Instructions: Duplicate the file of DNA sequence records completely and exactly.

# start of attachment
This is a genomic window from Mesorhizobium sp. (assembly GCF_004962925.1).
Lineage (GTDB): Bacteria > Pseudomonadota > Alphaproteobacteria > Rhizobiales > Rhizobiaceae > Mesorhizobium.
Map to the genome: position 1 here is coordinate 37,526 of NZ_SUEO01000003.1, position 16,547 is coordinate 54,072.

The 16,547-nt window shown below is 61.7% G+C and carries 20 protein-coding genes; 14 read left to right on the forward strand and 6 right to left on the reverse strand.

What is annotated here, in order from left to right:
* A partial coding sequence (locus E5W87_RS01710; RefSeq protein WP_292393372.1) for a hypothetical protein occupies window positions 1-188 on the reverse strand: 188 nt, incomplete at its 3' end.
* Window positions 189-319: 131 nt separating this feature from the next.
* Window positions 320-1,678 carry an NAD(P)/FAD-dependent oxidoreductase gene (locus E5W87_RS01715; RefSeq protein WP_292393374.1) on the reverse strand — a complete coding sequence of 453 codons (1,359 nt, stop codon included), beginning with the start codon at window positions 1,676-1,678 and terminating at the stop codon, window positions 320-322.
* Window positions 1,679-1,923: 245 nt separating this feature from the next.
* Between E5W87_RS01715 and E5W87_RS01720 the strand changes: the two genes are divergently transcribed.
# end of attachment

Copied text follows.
This is a genomic window from Mesorhizobium sp. (assembly GCF_004962925.1).
Lineage (GTDB): Bacteria > Pseudomonadota > Alphaproteobacteria > Rhizobiales > Rhizobiaceae > Mesorhizobium.
Map to the genome: position 1 here is coordinate 37,526 of NZ_SUEO01000003.1, position 16,547 is coordinate 54,072.

The 16,547-nt window shown below is 61.7% G+C and carries 20 protein-coding genes; 14 read left to right on the forward strand and 6 right to left on the reverse strand.

What is annotated here, in order from left to right:
* A partial coding sequence (locus E5W87_RS01710; RefSeq protein WP_292393372.1) for a hypothetical protein occupies window positions 1-188 on the reverse strand: 188 nt, incomplete at its 3' end.
* Window positions 189-319: 131 nt separating this feature from the next.
* Window positions 320-1,678 carry an NAD(P)/FAD-dependent oxidoreductase gene (locus E5W87_RS01715; RefSeq protein WP_292393374.1) on the reverse strand — a complete coding sequence of 453 codons (1,359 nt, stop codon included), beginning with the start codon at window positions 1,676-1,678 and terminating at the stop codon, window positions 320-322.
* Window positions 1,679-1,923: 245 nt separating this feature from the next.
* Between E5W87_RS01715 and E5W87_RS01720 the strand changes: the two genes are divergently transcribed.